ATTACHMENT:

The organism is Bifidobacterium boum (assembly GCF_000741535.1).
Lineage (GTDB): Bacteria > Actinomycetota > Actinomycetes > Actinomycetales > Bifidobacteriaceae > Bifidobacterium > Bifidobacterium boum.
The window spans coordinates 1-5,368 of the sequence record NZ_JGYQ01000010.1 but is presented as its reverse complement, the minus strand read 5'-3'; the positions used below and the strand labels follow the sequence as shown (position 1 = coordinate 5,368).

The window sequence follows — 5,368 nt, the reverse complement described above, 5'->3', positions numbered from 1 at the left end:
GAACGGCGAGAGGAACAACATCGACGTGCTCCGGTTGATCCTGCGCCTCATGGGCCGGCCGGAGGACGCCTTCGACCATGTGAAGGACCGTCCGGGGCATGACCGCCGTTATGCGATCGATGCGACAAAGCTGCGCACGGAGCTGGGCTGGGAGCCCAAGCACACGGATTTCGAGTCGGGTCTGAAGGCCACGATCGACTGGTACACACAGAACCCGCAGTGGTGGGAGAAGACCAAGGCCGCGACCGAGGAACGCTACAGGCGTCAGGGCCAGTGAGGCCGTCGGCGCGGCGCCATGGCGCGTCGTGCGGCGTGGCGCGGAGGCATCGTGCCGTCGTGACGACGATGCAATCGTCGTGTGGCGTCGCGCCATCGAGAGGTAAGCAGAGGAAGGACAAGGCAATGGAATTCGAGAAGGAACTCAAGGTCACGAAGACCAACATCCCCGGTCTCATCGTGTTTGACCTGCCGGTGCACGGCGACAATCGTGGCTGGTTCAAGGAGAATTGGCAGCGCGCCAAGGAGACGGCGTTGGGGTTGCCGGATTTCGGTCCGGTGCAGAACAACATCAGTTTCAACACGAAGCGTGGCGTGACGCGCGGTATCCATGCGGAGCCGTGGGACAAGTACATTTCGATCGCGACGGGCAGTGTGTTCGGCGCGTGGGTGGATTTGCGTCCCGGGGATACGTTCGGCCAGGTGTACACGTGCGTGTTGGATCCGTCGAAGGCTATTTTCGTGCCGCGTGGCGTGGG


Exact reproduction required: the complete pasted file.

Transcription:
The organism is Bifidobacterium boum (assembly GCF_000741535.1).
Lineage (GTDB): Bacteria > Actinomycetota > Actinomycetes > Actinomycetales > Bifidobacteriaceae > Bifidobacterium > Bifidobacterium boum.
The window spans coordinates 1-5,368 of the sequence record NZ_JGYQ01000010.1 but is presented as its reverse complement, the minus strand read 5'-3'; the positions used below and the strand labels follow the sequence as shown (position 1 = coordinate 5,368).

The window sequence follows — 5,368 nt, the reverse complement described above, 5'->3', positions numbered from 1 at the left end:
GAACGGCGAGAGGAACAACATCGACGTGCTCCGGTTGATCCTGCGCCTCATGGGCCGGCCGGAGGACGCCTTCGACCATGTGAAGGACCGTCCGGGGCATGACCGCCGTTATGCGATCGATGCGACAAAGCTGCGCACGGAGCTGGGCTGGGAGCCCAAGCACACGGATTTCGAGTCGGGTCTGAAGGCCACGATCGACTGGTACACACAGAACCCGCAGTGGTGGGAGAAGACCAAGGCCGCGACCGAGGAACGCTACAGGCGTCAGGGCCAGTGAGGCCGTCGGCGCGGCGCCATGGCGCGTCGTGCGGCGTGGCGCGGAGGCATCGTGCCGTCGTGACGACGATGCAATCGTCGTGTGGCGTCGCGCCATCGAGAGGTAAGCAGAGGAAGGACAAGGCAATGGAATTCGAGAAGGAACTCAAGGTCACGAAGACCAACATCCCCGGTCTCATCGTGTTTGACCTGCCGGTGCACGGCGACAATCGTGGCTGGTTCAAGGAGAATTGGCAGCGCGCCAAGGAGACGGCGTTGGGGTTGCCGGATTTCGGTCCGGTGCAGAACAACATCAGTTTCAACACGAAGCGTGGCGTGACGCGCGGTATCCATGCGGAGCCGTGGGACAAGTACATTTCGATCGCGACGGGCAGTGTGTTCGGCGCGTGGGTGGATTTGCGTCCCGGGGATACGTTCGGCCAGGTGTACACGTGCGTGTTGGATCCGTCGAAGGCTATTTTCGTGCCGCGTGGCGTGGG